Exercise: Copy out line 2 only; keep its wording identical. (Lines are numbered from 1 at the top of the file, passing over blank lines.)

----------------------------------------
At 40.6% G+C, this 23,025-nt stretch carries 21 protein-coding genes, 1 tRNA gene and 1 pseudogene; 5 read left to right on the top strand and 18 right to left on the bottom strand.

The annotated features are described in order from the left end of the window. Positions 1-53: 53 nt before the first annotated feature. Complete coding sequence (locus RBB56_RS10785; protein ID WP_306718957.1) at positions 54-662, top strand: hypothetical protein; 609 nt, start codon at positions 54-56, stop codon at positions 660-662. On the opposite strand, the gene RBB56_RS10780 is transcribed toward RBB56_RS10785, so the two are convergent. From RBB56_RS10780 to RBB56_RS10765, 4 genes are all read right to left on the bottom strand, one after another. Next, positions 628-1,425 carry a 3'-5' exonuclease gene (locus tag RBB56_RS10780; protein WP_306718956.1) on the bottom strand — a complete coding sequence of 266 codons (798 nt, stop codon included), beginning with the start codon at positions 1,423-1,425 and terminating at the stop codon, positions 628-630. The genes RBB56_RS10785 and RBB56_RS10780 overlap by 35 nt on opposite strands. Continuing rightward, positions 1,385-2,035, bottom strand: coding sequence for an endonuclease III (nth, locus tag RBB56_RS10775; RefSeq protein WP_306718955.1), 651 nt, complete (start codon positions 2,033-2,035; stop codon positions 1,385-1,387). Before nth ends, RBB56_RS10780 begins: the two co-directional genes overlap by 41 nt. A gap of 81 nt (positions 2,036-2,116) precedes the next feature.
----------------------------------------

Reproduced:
The annotated features are described in order from the left end of the window. Positions 1-53: 53 nt before the first annotated feature. Complete coding sequence (locus RBB56_RS10785; protein ID WP_306718957.1) at positions 54-662, top strand: hypothetical protein; 609 nt, start codon at positions 54-56, stop codon at positions 660-662. On the opposite strand, the gene RBB56_RS10780 is transcribed toward RBB56_RS10785, so the two are convergent. From RBB56_RS10780 to RBB56_RS10765, 4 genes are all read right to left on the bottom strand, one after another. Next, positions 628-1,425 carry a 3'-5' exonuclease gene (locus tag RBB56_RS10780; protein WP_306718956.1) on the bottom strand — a complete coding sequence of 266 codons (798 nt, stop codon included), beginning with the start codon at positions 1,423-1,425 and terminating at the stop codon, positions 628-630. The genes RBB56_RS10785 and RBB56_RS10780 overlap by 35 nt on opposite strands. Continuing rightward, positions 1,385-2,035, bottom strand: coding sequence for an endonuclease III (nth, locus tag RBB56_RS10775; RefSeq protein WP_306718955.1), 651 nt, complete (start codon positions 2,033-2,035; stop codon positions 1,385-1,387). Before nth ends, RBB56_RS10780 begins: the two co-directional genes overlap by 41 nt. A gap of 81 nt (positions 2,036-2,116) precedes the next feature.